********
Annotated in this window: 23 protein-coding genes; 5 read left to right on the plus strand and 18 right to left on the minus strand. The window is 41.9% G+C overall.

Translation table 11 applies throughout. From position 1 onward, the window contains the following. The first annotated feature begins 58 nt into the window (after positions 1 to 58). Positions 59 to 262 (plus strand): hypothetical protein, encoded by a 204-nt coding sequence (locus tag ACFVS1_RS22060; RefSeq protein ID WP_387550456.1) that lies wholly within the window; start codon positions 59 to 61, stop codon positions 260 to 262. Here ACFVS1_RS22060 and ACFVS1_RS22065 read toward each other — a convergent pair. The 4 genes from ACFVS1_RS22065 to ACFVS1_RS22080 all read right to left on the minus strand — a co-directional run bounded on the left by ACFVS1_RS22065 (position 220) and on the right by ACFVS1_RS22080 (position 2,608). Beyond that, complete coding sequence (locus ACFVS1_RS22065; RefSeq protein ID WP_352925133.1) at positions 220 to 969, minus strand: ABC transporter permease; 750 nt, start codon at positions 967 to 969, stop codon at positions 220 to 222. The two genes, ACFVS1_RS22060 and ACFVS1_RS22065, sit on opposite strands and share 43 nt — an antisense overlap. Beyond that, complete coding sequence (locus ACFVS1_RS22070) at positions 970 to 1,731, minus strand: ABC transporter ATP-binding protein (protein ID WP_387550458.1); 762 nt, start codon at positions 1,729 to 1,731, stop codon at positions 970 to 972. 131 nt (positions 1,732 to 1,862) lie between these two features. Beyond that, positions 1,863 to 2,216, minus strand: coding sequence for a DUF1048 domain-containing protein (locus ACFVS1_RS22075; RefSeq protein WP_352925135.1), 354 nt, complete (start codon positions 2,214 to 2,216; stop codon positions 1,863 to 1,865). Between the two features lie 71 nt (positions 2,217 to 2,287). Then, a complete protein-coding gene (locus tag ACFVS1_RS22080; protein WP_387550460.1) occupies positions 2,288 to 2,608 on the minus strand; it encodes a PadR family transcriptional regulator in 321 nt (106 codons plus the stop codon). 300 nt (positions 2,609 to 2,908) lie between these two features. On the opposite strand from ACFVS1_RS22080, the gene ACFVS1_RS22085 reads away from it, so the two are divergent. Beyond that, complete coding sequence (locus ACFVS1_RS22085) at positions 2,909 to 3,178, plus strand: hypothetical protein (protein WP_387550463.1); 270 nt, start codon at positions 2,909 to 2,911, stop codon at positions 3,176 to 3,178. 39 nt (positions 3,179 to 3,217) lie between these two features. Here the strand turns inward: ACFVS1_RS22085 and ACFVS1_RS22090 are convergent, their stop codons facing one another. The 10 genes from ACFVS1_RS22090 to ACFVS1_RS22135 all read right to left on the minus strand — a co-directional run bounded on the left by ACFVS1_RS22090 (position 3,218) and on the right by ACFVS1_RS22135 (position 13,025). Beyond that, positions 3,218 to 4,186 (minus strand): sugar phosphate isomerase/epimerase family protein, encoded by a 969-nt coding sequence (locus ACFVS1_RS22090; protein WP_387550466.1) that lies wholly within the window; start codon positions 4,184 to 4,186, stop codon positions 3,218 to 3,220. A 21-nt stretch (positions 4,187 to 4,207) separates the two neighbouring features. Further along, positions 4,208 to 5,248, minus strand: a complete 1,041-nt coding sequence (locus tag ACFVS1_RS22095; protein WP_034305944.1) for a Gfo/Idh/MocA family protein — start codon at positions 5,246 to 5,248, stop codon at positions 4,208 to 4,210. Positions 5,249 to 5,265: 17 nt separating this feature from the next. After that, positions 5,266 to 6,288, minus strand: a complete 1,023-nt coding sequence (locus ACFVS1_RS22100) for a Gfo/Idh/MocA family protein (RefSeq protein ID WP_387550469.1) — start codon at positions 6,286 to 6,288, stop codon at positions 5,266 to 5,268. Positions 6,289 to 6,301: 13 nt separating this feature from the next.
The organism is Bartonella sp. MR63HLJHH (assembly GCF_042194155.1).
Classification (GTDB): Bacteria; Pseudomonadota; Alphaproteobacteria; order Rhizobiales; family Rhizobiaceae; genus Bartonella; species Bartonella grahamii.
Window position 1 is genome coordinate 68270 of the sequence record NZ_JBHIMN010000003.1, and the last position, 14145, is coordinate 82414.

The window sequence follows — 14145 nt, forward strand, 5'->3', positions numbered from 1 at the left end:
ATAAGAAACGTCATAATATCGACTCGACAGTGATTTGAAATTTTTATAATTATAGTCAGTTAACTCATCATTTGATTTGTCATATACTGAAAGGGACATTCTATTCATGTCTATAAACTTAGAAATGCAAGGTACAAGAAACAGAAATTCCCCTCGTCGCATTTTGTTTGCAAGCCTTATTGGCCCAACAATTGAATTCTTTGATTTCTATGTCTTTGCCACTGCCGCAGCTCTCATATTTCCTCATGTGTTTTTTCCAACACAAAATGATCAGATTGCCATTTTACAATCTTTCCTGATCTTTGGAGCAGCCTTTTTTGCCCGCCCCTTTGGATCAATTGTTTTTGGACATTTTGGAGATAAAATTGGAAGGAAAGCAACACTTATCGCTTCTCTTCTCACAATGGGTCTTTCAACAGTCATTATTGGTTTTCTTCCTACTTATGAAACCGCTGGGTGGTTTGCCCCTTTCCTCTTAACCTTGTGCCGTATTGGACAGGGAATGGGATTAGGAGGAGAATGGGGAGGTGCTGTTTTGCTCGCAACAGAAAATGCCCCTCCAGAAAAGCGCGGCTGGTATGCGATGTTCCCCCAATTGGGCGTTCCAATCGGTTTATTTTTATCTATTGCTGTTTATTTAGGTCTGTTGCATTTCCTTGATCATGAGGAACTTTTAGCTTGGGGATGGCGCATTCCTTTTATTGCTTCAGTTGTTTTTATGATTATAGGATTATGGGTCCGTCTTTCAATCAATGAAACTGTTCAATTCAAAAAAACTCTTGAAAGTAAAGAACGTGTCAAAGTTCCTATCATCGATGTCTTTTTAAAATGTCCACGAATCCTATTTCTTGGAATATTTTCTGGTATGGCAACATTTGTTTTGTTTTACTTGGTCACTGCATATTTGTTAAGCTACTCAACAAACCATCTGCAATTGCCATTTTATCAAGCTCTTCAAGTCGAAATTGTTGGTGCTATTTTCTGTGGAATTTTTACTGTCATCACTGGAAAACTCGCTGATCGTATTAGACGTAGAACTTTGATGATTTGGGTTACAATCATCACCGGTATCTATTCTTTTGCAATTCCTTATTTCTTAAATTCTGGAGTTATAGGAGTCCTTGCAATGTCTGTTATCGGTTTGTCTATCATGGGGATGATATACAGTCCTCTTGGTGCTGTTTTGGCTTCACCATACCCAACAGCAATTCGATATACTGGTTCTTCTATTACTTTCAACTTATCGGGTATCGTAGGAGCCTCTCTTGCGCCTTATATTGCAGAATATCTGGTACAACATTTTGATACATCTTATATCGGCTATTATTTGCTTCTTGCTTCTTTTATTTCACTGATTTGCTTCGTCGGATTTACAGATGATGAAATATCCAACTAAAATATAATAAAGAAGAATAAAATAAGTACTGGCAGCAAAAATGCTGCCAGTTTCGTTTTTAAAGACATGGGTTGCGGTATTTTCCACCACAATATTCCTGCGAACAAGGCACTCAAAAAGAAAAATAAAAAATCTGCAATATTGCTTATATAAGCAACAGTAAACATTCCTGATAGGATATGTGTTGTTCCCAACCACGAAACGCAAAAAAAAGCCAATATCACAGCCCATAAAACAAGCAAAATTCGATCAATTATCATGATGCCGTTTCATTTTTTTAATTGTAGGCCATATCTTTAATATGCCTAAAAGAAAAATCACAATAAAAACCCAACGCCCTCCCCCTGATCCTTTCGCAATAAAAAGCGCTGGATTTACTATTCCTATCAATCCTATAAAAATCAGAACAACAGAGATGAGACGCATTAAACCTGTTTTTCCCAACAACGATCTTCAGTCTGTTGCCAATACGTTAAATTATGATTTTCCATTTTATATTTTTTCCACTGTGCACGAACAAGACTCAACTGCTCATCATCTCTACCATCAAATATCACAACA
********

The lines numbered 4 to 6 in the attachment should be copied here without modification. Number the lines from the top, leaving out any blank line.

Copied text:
Classification (GTDB): Bacteria; Pseudomonadota; Alphaproteobacteria; order Rhizobiales; family Rhizobiaceae; genus Bartonella; species Bartonella grahamii.
Window position 1 is genome coordinate 68270 of the sequence record NZ_JBHIMN010000003.1, and the last position, 14145, is coordinate 82414.

The window sequence follows — 14145 nt, forward strand, 5'->3', positions numbered from 1 at the left end: